The Minnesota Timberwolves played like their hair was on fire in Wednesday’s season opener. They flew around the court, with players almost trying to one-up one another by making the next great steal, block or close out.

The up-tempo pace, which accentuates the roster’s skill set, was electric. The energy, both on the court and on the bench, was palpable.

It was all a big reason Minnesota routed lowly Houston to open the NBA season at Target Center. Yes, it’s to be expected that a team with playoff aspirations beats a team with aspirations of winning the draft lottery, but the way with which the Timberwolves manhandled the Rockets for 48 straight minutes was impressive and a course correction from past campaigns.

But the reality is that was only one game. Consistency and culture isn’t established over 48 minutes, but rather 82 games. That’s been a major issue for Minnesota in recent years.

The Timberwolves were 3-0 to start the 2019-20 season and 2-0 to open last season. Neither of those seasons ended well. Of course, Karl-Anthony Towns went down with injury early in both of those seasons. But Minnesota also has struggled to maintain the level of play needed to contend at a high level on a nightly basis.

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Wednesday’s performance was encouraging in that Minnesota exemplified everything it had preached and practiced throughout training camp and the exhibition slate.

That isn’t always the case.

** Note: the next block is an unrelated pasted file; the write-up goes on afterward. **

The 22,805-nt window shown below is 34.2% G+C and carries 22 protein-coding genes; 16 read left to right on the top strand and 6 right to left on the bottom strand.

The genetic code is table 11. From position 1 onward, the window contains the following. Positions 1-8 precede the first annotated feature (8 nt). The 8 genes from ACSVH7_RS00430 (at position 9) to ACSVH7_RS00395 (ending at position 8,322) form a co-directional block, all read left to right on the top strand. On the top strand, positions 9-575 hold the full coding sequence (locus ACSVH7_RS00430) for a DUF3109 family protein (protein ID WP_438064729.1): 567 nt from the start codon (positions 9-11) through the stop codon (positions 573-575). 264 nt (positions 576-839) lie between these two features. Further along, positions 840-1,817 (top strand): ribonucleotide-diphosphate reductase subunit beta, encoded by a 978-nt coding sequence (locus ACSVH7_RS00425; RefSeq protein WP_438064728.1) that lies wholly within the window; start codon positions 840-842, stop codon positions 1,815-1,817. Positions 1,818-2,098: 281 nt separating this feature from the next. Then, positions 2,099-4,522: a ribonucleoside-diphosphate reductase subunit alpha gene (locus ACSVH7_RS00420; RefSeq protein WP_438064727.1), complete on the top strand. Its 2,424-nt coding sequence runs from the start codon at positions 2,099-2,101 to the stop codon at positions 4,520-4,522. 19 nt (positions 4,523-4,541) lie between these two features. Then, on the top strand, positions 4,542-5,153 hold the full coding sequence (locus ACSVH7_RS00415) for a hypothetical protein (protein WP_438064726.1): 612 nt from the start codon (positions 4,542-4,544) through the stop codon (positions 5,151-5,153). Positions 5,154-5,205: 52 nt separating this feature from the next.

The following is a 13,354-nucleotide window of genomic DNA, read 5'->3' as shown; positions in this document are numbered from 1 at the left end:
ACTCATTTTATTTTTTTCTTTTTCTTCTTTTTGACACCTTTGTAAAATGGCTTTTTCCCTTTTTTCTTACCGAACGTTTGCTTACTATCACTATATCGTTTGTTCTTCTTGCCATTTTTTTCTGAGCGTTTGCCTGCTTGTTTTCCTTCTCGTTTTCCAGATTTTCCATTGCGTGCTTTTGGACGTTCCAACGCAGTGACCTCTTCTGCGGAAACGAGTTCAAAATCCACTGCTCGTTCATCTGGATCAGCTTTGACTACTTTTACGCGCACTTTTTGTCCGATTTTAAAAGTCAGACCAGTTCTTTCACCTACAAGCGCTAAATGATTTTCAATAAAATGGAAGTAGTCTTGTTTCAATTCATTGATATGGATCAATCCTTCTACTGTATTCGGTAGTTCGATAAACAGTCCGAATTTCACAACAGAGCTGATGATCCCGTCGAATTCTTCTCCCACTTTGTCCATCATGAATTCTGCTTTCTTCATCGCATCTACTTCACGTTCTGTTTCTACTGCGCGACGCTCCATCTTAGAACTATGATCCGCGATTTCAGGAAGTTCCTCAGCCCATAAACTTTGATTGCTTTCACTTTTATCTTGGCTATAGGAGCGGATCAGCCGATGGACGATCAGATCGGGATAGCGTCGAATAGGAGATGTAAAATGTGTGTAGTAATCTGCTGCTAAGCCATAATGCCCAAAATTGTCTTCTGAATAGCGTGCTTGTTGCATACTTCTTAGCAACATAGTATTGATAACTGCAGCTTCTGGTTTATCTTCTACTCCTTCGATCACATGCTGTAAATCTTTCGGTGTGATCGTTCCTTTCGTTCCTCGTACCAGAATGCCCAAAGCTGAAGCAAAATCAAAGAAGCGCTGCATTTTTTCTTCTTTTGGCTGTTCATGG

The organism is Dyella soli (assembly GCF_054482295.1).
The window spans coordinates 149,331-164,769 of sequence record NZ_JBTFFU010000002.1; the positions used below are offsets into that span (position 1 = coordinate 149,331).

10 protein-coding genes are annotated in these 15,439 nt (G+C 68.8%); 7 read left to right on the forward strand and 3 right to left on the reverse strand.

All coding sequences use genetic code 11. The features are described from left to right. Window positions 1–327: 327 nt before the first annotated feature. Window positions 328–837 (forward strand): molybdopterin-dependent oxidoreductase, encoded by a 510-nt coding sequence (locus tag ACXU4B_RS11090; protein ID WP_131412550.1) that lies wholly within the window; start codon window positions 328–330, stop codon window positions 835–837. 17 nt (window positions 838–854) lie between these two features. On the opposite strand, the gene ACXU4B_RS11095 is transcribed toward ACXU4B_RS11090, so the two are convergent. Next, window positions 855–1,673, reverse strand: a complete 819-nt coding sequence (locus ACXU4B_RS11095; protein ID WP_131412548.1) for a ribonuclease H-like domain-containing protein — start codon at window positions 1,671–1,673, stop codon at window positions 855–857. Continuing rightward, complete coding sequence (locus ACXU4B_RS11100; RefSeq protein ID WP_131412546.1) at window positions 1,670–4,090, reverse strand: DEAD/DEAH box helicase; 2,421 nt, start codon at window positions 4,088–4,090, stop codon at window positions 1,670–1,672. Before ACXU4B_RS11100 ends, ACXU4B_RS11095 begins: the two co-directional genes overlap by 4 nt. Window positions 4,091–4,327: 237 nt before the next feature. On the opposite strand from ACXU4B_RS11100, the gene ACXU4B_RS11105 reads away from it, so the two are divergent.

“The same thing we’ve been doing in the preseason, it has to translate. Just because it translated from practice to preseason, in my experience it doesn’t mean anything. It has to translate in the regular season,” Towns said. “To have a game like this, first game of the year, obviously nerves are high, everyone’s kind of on a high because it’s the first game, but to go out there and have the discipline to play the defense we’re supposed to be playing, it speaks volumes about our coaching staff installing it, making sure that we understand the importance of it, and, too, the players in the locker room, at the end of the day we have to be the ones to do it. Those guys in the locker room got it done.”

They got it done in Game 1. That’s when everything you’ve worked on and emphasized is freshest in your minds. Will that hold true this weekend? Can Minnesota do it again against the lowly, Zion Williamson-less New Orleans Pelicans on Saturday, and then again against the same opponent Monday?

Can the Timberwolves handle small measures of success in a way they often failed to last year, and build upon what they did well rather than resting on their laurels and suffering regression? Can they bring the same energy three or four times a week, even on consecutive nights? Even when more formidable opponents are offering higher levels of pushback?

That’s what the good teams do. And if Minnesota wants to be considered as a member of that group — as ithas maintained throughout training camp — it will do the same.

“One game at a time. I think that’s our mentality,” guard D’Angelo Russell said Wednesday. “We did our thing on this one. It was fun. It was exciting. But I think our mentality has to be so what? What’s next? Move on to the next one.”